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Trumpet masterpieces
Paul HINDEMITH (1895-1963) Sonata for trumpet and piano [16.48]
Bohuslav MARTINŮ (1890-1959) Sonatine for trumpet and piano [7.16]
Maurice RAVEL (1875-1937) Kaddisch [4.14]
George ENESCU (1881-1955) Légende [6.14]
Thorvald HANSEN (1847-1915) Sonata for trumpet and piano [9.48]
Karl PILSS (1902-1979) Sonata for trumpet and piano [15.52]
James Watson (trumpet)
Simon Wright (piano)
Rec. Duke’s Hall, Royal Academy of Music, London, 2005. DDD.
DEUX-ELLES DXL 1109 [60.10]

I am not usually partial to trumpet music in large doses; however in this case the choice of repertoire attracted me. In his booklet note Watson, Head of Brass at the Royal Academy of Music, tells of his belief in the trumpet’s ability to carry a melodic line and stir passions. I am used to stirring orchestral brass holding a tune, so a reduction in scale struck me as not that hard to get to grips with, providing the execution proved to be more than just technical excellence and academic correctness.

The Hindemith sonata is at once upbeat and somewhat dry, typical of the composer’s style. Both instruments have nice presence and a sense of interplay is maintained, with Watson reducing his line down to a pianissimo without overt thinning of the tone. The final movement ‘trauermusik’ brings out the best of these qualities. The finely judged performance prevents the music from becoming overly bleak, yet maintains a sense of tension throughout despite the finely wrought trumpet line. Indeed, as with Enescu’s writing (see later) one is impressed by the piano part; other composers might have been tempted to let the trumpet have all the glory.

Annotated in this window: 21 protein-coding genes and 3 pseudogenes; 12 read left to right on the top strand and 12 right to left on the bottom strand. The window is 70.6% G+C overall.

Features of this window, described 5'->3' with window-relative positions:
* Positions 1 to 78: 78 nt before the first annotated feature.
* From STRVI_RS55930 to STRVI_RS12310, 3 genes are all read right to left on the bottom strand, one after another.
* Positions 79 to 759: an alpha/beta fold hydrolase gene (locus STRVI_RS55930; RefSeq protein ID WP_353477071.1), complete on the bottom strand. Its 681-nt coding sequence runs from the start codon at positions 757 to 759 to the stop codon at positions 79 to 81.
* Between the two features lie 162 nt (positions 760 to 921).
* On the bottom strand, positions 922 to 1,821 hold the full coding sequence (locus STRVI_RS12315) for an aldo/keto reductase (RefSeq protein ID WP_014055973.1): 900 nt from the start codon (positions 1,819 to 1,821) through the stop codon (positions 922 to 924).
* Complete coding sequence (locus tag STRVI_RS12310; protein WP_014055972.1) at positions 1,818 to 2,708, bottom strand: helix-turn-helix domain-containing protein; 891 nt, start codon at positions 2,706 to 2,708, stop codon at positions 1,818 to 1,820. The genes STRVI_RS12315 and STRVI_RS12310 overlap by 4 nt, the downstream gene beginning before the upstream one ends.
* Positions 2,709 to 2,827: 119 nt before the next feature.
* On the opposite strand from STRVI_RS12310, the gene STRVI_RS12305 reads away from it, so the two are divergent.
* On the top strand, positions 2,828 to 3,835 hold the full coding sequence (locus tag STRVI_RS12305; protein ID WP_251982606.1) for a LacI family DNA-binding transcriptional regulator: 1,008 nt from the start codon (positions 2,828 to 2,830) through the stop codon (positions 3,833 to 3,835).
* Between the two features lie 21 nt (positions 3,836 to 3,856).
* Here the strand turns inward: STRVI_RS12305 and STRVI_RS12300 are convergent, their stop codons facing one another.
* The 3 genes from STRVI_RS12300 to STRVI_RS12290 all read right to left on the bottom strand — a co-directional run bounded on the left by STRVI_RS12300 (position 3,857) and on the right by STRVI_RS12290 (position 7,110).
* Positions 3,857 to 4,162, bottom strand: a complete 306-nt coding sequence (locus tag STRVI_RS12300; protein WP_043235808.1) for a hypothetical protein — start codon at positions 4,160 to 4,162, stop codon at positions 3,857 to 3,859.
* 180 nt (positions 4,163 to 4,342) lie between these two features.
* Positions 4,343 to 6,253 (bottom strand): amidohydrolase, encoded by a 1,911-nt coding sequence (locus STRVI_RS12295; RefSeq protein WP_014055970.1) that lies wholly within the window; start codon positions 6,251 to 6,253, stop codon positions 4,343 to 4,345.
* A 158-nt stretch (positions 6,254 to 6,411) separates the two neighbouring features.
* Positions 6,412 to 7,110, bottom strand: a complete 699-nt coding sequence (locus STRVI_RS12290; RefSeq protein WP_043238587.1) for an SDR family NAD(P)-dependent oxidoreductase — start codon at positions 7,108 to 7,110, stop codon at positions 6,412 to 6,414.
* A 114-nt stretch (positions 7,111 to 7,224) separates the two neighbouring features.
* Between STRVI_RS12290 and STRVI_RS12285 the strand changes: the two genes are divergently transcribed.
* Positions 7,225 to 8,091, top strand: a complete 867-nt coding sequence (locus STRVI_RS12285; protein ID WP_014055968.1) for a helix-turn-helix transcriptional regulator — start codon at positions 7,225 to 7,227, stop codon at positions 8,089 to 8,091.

By way of contrast, Martinů’s sonatine proves a lively jazzy piece, which lightens the mood, with - yet again - a sizeable load carried by the piano. Against this, Watson’s finely strung and subtly inflected solo line is thrown. And then Ravel - on the trumpet? Well, I wouldn’t have thought it a natural marriage, but Watson proves somewhat persuasive. The performance sees the mood darken slightly with the work being inward looking. He writes of using it as a prelude to the Enescu; in my view not necessary, but certainly passable in this capacity. Ravel though is more than capable of being his own person.

If the Ravel is inward then the Enescu is a glance towards the eternal, encapsulated in barely six minutes. Légende has several previous recordings, and both those on EMI by John Wallace (the one to hunt down if you can) and Hakan Hardenberger, capture key aspects of the work. If Watson does not match either it is not for want of trying. Wallace proves more ‘timeless’ in his view, Hardenberger has a shade more character in the playing than Watson. Yet his is a decent account, coping well with the flutter-tongue passages and the seamless legato. The piano part is a glory in itself, and more than competently played. However, whatever Enescu’s enigmatic Légende is, I am not totally made to believe in it.

Then two composers I had never heard of before: Hansen and Pilss. I suspect unless you are a brass aficionado this might be the case with you too. To be honest, I found both of mild interest; the playing was pleasing enough and, as far as I could tell, competent. I found the lift in spirits and mood that the Hansen provided some relief from the generally sombre tone that wove throughout the majority of this disc.

For me, despite obviously competent performances this was a pleasing rather than seminal release that might be revisited occasionally; though trumpet lovers may find it of more lasting value.

Evan Dickerson

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